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Securing the unseen: MITRE’s EMB3D framework for embedded devices

Vincent Saporito, Vice President, Product Marketing | May 28, 2024

The security of embedded devices is in the news over the last few years, especially IoT assets and OT systems. From connected medical devices to industrial control systems to smartwatches and building automation, connected IoT devices will expand to over 25 billion by 2028.

Critical infrastructure is under siege at 13 attacks per every second. The Executive Branch’s  Executive Order 13636 and the more recent CISA Secure By Design initiatives all point to the need to protect against sophisticated attacks using embedded devices.

Here is the good news: Manufacturers and security teams in every industry now have a new model to help organize and better manage what often goes unmanaged.

The MITRE Corporation has officially launched its new threat-modeling framework, EMB3D, for manufacturers of embedded devices in industries, such as critical infrastructure, IoT, manufacturing, healthcare and others. To increase the security posture of embedded assets, MITRE aims to be a central repository of information on known threats to embedded devices and their unique features and properties.

End users can map associated threats to unique features and properties of embedded devices — and then build comprehensive mitigation strategies to secure unmanaged devices.

Breaking down MITRE’s new EMB3D  framework for embedded devices

EMB3D expands on existing models including MITRE’s ATT&CK framework and Common Weakness Enumeration. It is designed to be a ‘living framework’ that can be updated with new TTPs, threat actors, mitigations and campaigns discovered with a focus on embedded devices.  EMB3D breaks it down into three steps:

  1. Enumerate device properties and map to threats
    MITRE aims to provide a detailed list of a device’s hardware, software, and capabilities. These include physical hardware, network services and protocols, software, and firmware. These categories are broken into subcategories and mapped to a set of threats that users can identify based on sets of properties.
  2. Enumerate threats and evaluate their relevance/risk
    Each threat will identify how a threat actor can expose a system or device to the required technical features and the impact or effects the threat will have on the device.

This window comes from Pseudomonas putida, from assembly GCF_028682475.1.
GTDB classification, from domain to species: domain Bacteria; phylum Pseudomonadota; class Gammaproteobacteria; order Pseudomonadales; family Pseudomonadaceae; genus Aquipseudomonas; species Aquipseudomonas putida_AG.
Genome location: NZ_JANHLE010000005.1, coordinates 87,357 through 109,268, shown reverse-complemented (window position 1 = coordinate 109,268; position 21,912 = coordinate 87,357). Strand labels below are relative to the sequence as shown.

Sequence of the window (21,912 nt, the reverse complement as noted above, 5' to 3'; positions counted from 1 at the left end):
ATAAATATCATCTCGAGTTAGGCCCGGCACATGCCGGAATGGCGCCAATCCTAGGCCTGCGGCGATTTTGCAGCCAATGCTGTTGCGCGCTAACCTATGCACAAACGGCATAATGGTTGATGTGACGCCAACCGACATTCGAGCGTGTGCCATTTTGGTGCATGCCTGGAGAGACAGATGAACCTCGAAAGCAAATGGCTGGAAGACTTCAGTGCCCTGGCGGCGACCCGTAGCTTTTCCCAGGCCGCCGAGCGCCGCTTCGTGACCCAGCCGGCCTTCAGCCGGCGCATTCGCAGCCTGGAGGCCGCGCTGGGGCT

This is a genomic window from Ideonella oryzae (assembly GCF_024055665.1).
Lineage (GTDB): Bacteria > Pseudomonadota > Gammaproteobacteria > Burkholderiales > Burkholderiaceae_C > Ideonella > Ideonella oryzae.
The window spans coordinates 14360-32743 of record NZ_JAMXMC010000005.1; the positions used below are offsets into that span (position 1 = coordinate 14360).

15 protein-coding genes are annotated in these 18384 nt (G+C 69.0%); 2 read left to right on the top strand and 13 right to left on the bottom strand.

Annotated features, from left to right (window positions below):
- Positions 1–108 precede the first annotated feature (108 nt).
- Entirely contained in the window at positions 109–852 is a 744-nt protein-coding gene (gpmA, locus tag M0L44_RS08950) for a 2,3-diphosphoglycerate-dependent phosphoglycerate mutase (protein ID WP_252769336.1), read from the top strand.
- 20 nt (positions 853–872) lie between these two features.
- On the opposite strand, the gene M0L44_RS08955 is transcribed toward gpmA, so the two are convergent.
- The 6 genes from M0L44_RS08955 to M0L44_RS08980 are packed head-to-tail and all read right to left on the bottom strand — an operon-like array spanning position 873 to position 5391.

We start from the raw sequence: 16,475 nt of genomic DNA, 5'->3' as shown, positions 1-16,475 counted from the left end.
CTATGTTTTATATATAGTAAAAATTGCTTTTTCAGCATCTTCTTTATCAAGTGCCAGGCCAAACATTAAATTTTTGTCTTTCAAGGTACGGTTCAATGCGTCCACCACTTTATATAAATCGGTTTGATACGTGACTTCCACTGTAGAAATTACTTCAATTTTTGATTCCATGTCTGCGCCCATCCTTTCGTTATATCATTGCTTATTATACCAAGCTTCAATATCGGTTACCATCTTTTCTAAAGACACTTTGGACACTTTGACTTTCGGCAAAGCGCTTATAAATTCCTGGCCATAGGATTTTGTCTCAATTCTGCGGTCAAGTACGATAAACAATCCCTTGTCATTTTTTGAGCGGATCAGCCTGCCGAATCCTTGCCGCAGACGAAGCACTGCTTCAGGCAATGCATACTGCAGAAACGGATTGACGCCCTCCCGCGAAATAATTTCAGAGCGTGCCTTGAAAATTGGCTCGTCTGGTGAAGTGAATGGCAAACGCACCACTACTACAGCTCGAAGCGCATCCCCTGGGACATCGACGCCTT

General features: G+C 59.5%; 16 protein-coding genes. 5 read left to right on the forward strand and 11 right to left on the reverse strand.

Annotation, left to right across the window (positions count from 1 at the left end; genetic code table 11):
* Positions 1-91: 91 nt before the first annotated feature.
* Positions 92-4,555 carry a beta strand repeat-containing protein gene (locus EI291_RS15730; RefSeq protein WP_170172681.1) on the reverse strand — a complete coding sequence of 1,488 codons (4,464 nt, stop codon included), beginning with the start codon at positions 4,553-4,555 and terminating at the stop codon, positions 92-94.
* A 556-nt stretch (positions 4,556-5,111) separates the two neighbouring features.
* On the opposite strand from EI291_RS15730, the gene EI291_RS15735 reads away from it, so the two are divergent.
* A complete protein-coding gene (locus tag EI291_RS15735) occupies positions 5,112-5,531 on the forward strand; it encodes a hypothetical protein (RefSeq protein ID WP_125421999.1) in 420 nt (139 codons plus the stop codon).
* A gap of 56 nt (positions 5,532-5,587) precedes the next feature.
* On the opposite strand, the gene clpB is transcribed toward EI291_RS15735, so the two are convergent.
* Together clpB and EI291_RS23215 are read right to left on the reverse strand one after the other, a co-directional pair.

3. Identify required mitigations
    Each threat will have a mitigation strategy that allows manufacturers and users to validate that the devices are properly protected against each threat. When the framework is updated later this summer, EMB3D will provide foundational, intermediate and leading mitigations to provide guidance on the technical mechanisms to best prevent or reduce the risk of the threat.

Examples of using MITRE’s EMB3D  framework for embedded devices

Here is how the framework can be used today. See the device properties mapper with the following categories:

  • Hardware
  • System software
  • Application software
  • Networking

If you choose networking, EMB3D allows you to choose device properties that correlate to the types of devices you have within your network. Those properties can then be further broken down into sub-properties.

EMB3D will map these properties directly to known threats.

For example, clicking on TID-408 will give a detailed overview of the threats and potential exploit mechanisms.

Here you can see these device properties are directly linked to threats that correlate to the OT:ICEFALL vulnerabilities published by Forescout Research – Vedere Labs.

Embedded devices in MITRE’s EMB3D  framework: What is in and out of scope?

MITRE defines the scope of embedded devices in a detailed white paper. Also included in this paper are details on device properties, threat properties, technical mitigations and maturity tiers:

“Embedded devices include a broad set of unique technologies used within embedded applications, along with dependencies on more diverse technologies used across general computing platforms/environments. Therefore, the scope will include both categories, as defined”:

Properties of Defined Technologies and Platforms

In Scope

  • Unique to critical infrastructure embedded equipment and environments, such as the execution of custom logic/programs (e.g., IEC 61131).
  • Frequently observed in embedded device environments due to foundational use across computing/networking, including protocols (e.g., HTTP, TCP/IP, HTTP, SQL).
  • Hardware (e.g., USB, JTAG, FPGA).
  • Software (e.g., operating systems functions, firmware, memory management) .

Out of Scope

  • Minimal/no documented use in embedded platforms, such as cloud or mobile platforms.
  • Specific to vendors or product lines, including specific design technologies by Microsoft or specific embedded device vendors.

This framework shines a light on an area in organizations that will help mature their security posture and provide mitigation strategies for unmanaged assets that power their business.

You can give the full framework a read at the MITRE website.

See how the MITRE ATT&CK framework integrates within Threat Detection & Response.


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